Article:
A major portion of the proceedings below and the briefs here were consumed by evidence and arguments for and against the 1969 plan. We think this was, and is, altogether beside the point. Regardless of the merits or the demerits of the 1969 plan the County Commission had a clear duty to reapportion on the basis of the 1970 Census, especially since its 1969 plan was not based on the 1960 Census. See, e. g., Connor v. Finch, 431 U.S. 407, 416, 97 S.Ct. 1828, 52 L.Ed.2d 465 (1977). The Commissioners Court had made no effort to do this, so the case is reduced to what the District Court should appropriately have done in the absence of such action.


Before addressing that question, however, we must first decide whether the District Court had jurisdiction of the action as brought.


The plaintiff-appellees concede that there was no jurisdiction under42 U.S.C. § 1983 because the Commissioners Court was sued rather than the four individual members of the Court, City of Kenosha v. Bruno, 412 U.S. 507, 93 S.Ct. 2222, 37 L.Ed.2d 109 (1973); Moor v. County of Alameda, 411 U.S. 693, 93 S.Ct. 1785, 36 L.Ed.2d 596 (1973); Muzquiz v. City of San Antonio, 5 Cir. 1976, 528 F.2d 499; Adkins v. Duval County School Board, 5 Cir. 1975, 511 F.2d 690.


Appellees submit however that jurisdiction existed under 28 U.S.C. § 1331, the federal question statute. Appellants argue that the required jurisdictional amount (exceeding $10,000) has not been established.


The complaint offered only the bare allegation that there was "an amount in controversy in excess of Ten Thousand ($10,000) Dollars". Defendants answered that they had no knowledge or information as to jurisdictional amount and were leaving the plaintiffs to their proof of the allegation that a sum in excess of $10,000 was involved. Defendants further moved for judgment on the pleadings attacking jurisdiction under § 1331 because an amount in controversy in excess of $10,000 did not exist. The District Court made no findings as to the jurisdictional amount.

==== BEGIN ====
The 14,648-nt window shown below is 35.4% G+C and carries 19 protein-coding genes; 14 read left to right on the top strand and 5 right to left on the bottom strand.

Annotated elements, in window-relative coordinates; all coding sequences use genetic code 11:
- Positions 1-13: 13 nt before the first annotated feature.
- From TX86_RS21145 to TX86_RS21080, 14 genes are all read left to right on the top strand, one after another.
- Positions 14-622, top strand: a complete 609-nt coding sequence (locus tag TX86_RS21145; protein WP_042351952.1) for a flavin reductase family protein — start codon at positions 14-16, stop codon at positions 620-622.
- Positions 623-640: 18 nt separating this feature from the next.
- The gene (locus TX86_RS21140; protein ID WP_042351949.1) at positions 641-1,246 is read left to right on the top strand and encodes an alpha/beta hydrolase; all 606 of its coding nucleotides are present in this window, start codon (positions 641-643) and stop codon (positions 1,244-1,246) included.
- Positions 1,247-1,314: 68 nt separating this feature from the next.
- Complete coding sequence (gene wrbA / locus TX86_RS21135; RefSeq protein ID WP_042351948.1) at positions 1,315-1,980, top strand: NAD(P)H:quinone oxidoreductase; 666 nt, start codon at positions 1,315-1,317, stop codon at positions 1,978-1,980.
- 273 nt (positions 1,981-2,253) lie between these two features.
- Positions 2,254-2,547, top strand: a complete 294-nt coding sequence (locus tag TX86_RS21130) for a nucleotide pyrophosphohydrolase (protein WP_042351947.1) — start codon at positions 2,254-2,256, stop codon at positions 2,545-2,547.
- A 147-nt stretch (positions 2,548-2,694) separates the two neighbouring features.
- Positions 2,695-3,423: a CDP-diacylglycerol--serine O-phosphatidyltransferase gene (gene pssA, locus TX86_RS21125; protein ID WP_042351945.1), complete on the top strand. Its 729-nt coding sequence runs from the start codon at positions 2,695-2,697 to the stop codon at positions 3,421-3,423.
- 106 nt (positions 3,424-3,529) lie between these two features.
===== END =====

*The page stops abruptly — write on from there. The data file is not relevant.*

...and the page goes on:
An allegation in the complaint of the requisite amount will normally suffice to confer jurisdiction upon the court if the claim is made in good faith and unless it appears to a legal certainty that the claim cannot be satisfied. St. Paul Mercury Indemnity Co. v. Red Cab Co., 303 U.S. 283, 58 S.Ct. 586, 82 L.Ed. 845 (1938). However, if the plaintiff's allegation of jurisdictional amount is challenged in an appropriate manner by the defendant, the plaintiff must support the allegation by competent proof. KVOS, Inc. v. Associated Press, 299 U.S. 269, 57 S.Ct. 197, 81 L.Ed. 183 (1936); Opelika Nursing Home, Inc. v. Richardson, 5 Cir., 1971, 448 F.2d 658. Here the challenge was made. Opelika Nursing Home, Inc. v. Richardson, supra. Thus the plaintiffs clearly had the burden of supporting their allegation of the jurisdictional amount. The only evidence the plaintiffs presented came from one of the named plaintiffs when he was asked about the value of the dilution of his vote:


Q. . . . (I)f you were to place a money value on that, could you place a money value on that particular deprivation?


A. Of course not. You can't place a money value on anything like that.


This was inadequate to satisfy the burden.1